Civilians would consider allowing fuel to overflow while filling up a petrol tank or flying an aircraft in a way which annoys others as not crimes at all, or very petty and minor offences. Under military law, allowing fuel to overflow is a Section 25 offence known as misapplying or wasting public or service property and can be punished with dismissal, as can the flying offence. These offences are treated seriously under military law due to the potential of a dangerous explosion from spilled fuel.
A prison sentence of up to two years is felt to be appropriate under military law for a wide range of offences including:
• Flying under 2000 feet in a fixed wing aircraft or under 500 feet in a helicopter
• Bullying a colleague
• Being unfit for duty because of drugs or alcohol
• Resisting arrest
• Not assisting an officer when asked to do so
• Disclosing information
• Failing to attend for duty
• Disrespectful behaviour to a superior
Up to 10 years in prison can be the sentence for more serious offences against military law, such as putting your colleagues at risk, using violence or threats against a superior, recklessly obeying a command or failure to escape when it was reasonably possible to do so.
Onlt the most serious military offences result in life imprisonment
Only the most serious offences under military law can result in life imprisonment in a military prison. These offences include:
• Dangerous flying
• Interfering with signals or giving false signals
• Going AWOL (absent without leave) or deserting
• Endangering a ship
• Failing to suppress a mutiny
• Disobeying authority
• Stealing items from injured or dead officers
• Surrendering or abandonment without due cause
• Assisting the enemy
• Providing the enemy with supplies
• Harbouring the enemy
The above offences are considered as extremely serious in the military world, and the punishment will depend on the circumstances of the individual case and the opinions of both the Board and the Judge Advocate.
Remember also that civilians can be prosecuted under military law if they offend when working for the MOD as a contractor or as an employee of other organisations or if they are in certain areas with a partner or friend on military duty. It’s therefore important that the peculiarities of military law and the sentences that certain offences carry are known to everyone, as it’s entirely possible that they could apply to everyone and not just people who are serving members of the Armed Forces.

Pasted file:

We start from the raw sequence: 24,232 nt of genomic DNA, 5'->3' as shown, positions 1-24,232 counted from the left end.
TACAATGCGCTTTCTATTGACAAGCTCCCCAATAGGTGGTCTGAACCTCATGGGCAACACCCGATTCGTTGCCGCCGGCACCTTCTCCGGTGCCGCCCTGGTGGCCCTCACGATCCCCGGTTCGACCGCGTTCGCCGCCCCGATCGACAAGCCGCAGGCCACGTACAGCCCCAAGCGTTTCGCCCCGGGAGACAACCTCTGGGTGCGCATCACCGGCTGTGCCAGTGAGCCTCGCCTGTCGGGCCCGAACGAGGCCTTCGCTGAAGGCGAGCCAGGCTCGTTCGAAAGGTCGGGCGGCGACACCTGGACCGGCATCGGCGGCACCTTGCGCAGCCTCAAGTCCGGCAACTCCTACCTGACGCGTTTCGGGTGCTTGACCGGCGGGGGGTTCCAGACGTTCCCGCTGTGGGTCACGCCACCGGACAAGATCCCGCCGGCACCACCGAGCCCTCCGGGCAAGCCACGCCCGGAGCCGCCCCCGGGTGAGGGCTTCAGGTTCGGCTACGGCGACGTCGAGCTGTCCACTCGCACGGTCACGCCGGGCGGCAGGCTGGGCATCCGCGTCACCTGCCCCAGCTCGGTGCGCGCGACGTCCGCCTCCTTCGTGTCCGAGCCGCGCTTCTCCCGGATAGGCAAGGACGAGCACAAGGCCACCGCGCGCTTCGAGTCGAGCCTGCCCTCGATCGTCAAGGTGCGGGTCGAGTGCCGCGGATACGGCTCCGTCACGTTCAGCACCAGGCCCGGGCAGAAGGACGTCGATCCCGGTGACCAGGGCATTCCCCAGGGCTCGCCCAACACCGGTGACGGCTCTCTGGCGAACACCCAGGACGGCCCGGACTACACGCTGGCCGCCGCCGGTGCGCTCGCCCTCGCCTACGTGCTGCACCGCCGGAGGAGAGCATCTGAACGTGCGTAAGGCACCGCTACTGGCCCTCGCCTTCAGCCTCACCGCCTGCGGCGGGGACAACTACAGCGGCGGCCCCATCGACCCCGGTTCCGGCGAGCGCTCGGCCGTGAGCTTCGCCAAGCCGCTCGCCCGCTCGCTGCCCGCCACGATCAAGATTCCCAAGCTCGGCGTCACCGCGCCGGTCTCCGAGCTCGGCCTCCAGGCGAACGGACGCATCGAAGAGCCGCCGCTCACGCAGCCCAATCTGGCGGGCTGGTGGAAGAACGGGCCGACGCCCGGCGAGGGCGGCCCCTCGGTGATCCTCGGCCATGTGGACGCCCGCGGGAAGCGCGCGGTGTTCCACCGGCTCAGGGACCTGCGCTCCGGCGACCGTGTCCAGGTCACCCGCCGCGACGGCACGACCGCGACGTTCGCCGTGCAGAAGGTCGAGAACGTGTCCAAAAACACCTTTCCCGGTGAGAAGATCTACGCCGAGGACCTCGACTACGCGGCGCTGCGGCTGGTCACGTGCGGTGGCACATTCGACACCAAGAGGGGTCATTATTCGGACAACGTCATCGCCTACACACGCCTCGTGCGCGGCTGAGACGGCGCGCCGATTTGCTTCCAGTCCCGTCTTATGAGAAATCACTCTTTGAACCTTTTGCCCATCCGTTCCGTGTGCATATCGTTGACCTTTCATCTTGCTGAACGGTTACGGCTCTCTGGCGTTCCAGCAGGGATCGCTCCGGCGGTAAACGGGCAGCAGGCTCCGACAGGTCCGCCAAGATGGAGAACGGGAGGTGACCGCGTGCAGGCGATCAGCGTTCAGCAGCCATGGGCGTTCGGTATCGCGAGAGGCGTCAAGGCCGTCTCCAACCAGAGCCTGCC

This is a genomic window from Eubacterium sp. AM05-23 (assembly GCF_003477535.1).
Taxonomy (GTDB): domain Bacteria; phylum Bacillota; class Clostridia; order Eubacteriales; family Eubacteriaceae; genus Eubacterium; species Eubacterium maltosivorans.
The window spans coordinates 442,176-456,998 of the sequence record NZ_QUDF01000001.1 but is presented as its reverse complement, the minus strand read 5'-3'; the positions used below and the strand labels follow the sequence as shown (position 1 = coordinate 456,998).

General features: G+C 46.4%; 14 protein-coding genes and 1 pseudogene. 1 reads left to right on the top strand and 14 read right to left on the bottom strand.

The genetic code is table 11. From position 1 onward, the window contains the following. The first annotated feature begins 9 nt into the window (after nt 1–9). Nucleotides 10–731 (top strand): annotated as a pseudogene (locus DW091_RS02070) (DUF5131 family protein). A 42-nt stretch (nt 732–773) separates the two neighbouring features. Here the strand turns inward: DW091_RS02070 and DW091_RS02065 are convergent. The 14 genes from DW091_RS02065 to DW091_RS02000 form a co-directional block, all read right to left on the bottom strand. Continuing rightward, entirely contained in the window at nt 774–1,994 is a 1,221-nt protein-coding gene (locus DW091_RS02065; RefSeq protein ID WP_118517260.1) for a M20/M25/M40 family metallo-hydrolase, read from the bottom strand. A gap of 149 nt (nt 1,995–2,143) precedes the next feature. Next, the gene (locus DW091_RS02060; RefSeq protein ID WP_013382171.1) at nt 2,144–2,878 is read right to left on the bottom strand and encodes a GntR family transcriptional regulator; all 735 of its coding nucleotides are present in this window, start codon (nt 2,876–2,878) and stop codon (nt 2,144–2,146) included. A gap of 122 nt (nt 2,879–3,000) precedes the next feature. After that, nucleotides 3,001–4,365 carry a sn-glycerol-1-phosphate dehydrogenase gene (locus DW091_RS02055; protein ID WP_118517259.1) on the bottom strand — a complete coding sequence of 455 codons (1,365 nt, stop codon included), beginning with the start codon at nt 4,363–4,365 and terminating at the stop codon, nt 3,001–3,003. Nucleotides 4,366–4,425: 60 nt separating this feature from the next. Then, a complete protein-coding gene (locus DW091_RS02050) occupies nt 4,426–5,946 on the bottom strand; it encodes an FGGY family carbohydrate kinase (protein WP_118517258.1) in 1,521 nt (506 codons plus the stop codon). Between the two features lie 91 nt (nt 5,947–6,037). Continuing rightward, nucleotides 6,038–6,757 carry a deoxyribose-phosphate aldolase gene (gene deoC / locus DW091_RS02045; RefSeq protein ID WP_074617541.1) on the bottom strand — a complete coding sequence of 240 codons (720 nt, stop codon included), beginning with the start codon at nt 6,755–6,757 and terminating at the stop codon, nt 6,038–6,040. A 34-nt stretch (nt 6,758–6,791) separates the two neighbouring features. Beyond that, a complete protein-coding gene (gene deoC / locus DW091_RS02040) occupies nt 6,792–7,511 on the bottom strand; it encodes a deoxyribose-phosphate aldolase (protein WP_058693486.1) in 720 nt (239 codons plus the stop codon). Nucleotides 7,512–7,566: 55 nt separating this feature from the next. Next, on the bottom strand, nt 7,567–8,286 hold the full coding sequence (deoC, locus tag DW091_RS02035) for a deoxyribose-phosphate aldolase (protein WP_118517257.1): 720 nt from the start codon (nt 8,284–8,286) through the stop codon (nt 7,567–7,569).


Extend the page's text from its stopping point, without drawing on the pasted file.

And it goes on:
What to wear in a Court Martial
Courts Martial aren’t massively dissimilar from civilian courts, but there are some important differences and distinctions in which the process differs from that of the civilian Crown Court.
The defendant in a Court Martial usually wears full military uniform but without a belt. Instead of sitting in a dock, as would be the case in a civilian court, the defendant instead sits next to the Defence Counsel — much like many foreign civilian courts. The Judge Advocate wears a wig, bands and a black robe with a sash containing the service colours. Judge Advocates used to be referred to as ‘Sir’, until 2012, when this was changed to ‘Your Honour’.
The alternative to a Jury
Whereas a civilian court will be made up of a civilian jury, usually of twelve people, a Court Martial is made up of a jury known as a Board, which consists of between three and seven members depending on the seriousness of the offence. The Board are all either current or past commissioned officers. The most senior member is known as President of the Board, who effectively acts as the foreman in a Crown Court.
When the Board votes, they do so in reverse (rising) order of superiority, ensuring that no member feels pressured to vote a certain way because of the vote of a superior officer.
Court Martial – FREE Initial Phone Advice
Simply call one of our team on FREEPHONE 0800 1404544 for FREE Initial Phone Advice
FREE legal advice is also often available for Courts Martial, and may also be available for any offences before the civilian Courts.
We advise service personnel to seek early legal advice with regard to any potential service police investigation and in particular, to have an experienced solicitor who is used to dealing with the Armed Forces present at any police interview. We represent service men and women in cases throughout Wiltshire, Hampshire, Dorset and further afield – including Courts Martial outside the UK.
We are members of Forces Law – a nationwide group of military law experts, and our solicitors provide legal assistance to members of both Regular and Reserve Forces.
We also offer an exclusive 10% discount to serving military personnel on all our military law services.
As part of our commitment to support the Armed Forces Community, we have signed up to the Armed Forces Covenant – which is a promise that those who serve or have served in the armed forces, and their families, are treated fairly.